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Intergenerational Transfers: Economic, Demographic, and Social Perspectives

Intergenerational Transfers: Economic, Demographic, and Social Perspectives CHAYfER 9 Intergenerational Transfers: Economic, Demographic, and Social Perspectives BElli J. SOLDO DEPARTME.'IT OF DEMOGRAPHY GEORGETOWN UNIVERSITY MARTH A s. HILL I NST ITUTE FOR SOCIAL RESEARCH UN IVliRSITY 0 1' MICIITGAN In rccenl years Ihe fam.ily and its functions hav e attracted the attention of research ers and policy mak ers alike. Of particular int erest, given the grow in g costs o f depende ncy and hea lth care, ha s bee n th e idea that famil y networks provide a viable alternative to direct gove rnm ent support. At the sa me time, the famil y has bee n cha ngi ng. Because of dec lines in mort alit y, as well as chan ges in marriage and fertilit y pattern s, there has been an increase ill both the re lative and absolute number of years adult children and the ir older pa rents cos urvivc (Watkin s, Bongaarts, & Menken , 1987). Preston (1984) eSlimales that for the fi rst time in hi slo ry, th e average married couple has more survivin g parcnts than chi ld ren. Despi te thi s, th e proportion of eld erly parents coresiding with adu http://www.deepdyve.com/assets/images/DeepDyve-Logo-lg.png Annual Review of Gerontology & Geriatrics Springer Publishing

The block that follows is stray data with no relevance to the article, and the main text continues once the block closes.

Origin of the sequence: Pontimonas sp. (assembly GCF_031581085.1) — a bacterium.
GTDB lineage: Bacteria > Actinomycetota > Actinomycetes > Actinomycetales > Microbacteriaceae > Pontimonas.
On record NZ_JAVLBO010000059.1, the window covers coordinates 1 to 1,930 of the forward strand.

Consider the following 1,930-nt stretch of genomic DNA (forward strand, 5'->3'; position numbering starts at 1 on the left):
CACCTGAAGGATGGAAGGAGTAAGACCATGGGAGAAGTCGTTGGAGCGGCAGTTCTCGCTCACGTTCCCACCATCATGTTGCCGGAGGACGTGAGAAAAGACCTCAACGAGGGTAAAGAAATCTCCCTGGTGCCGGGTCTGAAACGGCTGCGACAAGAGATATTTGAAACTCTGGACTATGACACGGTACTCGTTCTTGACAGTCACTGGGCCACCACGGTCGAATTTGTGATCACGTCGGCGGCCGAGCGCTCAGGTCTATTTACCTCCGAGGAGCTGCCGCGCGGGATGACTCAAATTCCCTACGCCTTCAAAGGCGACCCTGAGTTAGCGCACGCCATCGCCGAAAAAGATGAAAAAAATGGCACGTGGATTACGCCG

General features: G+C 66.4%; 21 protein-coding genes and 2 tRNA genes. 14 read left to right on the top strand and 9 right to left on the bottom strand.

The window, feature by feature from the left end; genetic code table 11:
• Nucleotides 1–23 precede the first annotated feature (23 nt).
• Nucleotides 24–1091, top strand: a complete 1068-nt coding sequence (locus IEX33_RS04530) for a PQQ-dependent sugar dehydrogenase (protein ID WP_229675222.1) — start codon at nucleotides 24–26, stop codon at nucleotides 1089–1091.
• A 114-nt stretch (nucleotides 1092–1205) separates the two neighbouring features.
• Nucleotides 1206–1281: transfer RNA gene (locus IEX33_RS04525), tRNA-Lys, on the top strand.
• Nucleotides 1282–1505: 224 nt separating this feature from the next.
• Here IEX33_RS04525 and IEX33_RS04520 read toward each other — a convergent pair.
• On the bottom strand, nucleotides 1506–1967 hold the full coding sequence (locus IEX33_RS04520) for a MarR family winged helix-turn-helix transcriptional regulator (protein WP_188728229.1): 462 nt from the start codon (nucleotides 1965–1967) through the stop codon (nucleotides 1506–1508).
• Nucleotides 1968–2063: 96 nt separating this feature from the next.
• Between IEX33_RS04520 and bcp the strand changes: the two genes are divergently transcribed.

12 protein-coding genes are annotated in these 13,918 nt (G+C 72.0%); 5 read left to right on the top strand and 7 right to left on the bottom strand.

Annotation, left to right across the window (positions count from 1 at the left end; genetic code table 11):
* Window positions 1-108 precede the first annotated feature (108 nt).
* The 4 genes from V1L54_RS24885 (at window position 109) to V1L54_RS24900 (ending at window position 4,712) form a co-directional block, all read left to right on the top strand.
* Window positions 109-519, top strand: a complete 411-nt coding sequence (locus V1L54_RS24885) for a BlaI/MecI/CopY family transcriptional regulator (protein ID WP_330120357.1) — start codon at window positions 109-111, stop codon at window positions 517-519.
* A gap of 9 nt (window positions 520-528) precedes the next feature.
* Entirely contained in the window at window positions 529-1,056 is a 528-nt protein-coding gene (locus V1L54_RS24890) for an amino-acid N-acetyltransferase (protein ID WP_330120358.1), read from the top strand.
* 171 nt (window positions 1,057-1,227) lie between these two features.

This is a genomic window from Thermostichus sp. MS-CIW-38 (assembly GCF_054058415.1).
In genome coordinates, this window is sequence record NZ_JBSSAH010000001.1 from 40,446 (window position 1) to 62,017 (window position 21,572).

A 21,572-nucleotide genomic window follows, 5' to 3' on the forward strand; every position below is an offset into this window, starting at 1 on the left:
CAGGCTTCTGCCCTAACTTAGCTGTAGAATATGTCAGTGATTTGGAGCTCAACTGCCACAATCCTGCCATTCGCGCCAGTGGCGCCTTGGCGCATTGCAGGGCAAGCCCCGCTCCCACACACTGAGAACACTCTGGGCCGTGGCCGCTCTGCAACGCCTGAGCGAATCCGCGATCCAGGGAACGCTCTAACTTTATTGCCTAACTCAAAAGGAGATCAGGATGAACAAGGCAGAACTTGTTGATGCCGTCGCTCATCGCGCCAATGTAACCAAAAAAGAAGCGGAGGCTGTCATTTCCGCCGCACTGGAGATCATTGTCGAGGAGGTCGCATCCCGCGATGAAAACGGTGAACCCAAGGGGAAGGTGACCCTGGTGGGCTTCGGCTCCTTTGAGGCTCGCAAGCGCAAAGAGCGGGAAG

Intergenerational Transfers: Economic, Demographic, and Social Perspectives

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Publisher
Springer Publishing
ISSN
0198-8794
eISSN
1944-4036
DOI
10.1891/0198-8794.13.1.187
Publisher site
See Article on Publisher Site

Abstract

CHAYfER 9 Intergenerational Transfers: Economic, Demographic, and Social Perspectives BElli J. SOLDO DEPARTME.'IT OF DEMOGRAPHY GEORGETOWN UNIVERSITY MARTH A s. HILL I NST ITUTE FOR SOCIAL RESEARCH UN IVliRSITY 0 1' MICIITGAN In rccenl years Ihe fam.ily and its functions hav e attracted the attention of research ers and policy mak ers alike. Of particular int erest, given the grow in g costs o f depende ncy and hea lth care, ha s bee n th e idea that famil y networks provide a viable alternative to direct gove rnm ent support. At the sa me time, the famil y has bee n cha ngi ng. Because of dec lines in mort alit y, as well as chan ges in marriage and fertilit y pattern s, there has been an increase ill both the re lative and absolute number of years adult children and the ir older pa rents cos urvivc (Watkin s, Bongaarts, & Menken , 1987). Preston (1984) eSlimales that for the fi rst time in hi slo ry, th e average married couple has more survivin g parcnts than chi ld ren. Despi te thi s, th e proportion of eld erly parents coresiding with adu

Journal

Annual Review of Gerontology & GeriatricsSpringer Publishing

Published: Jan 1, 1993

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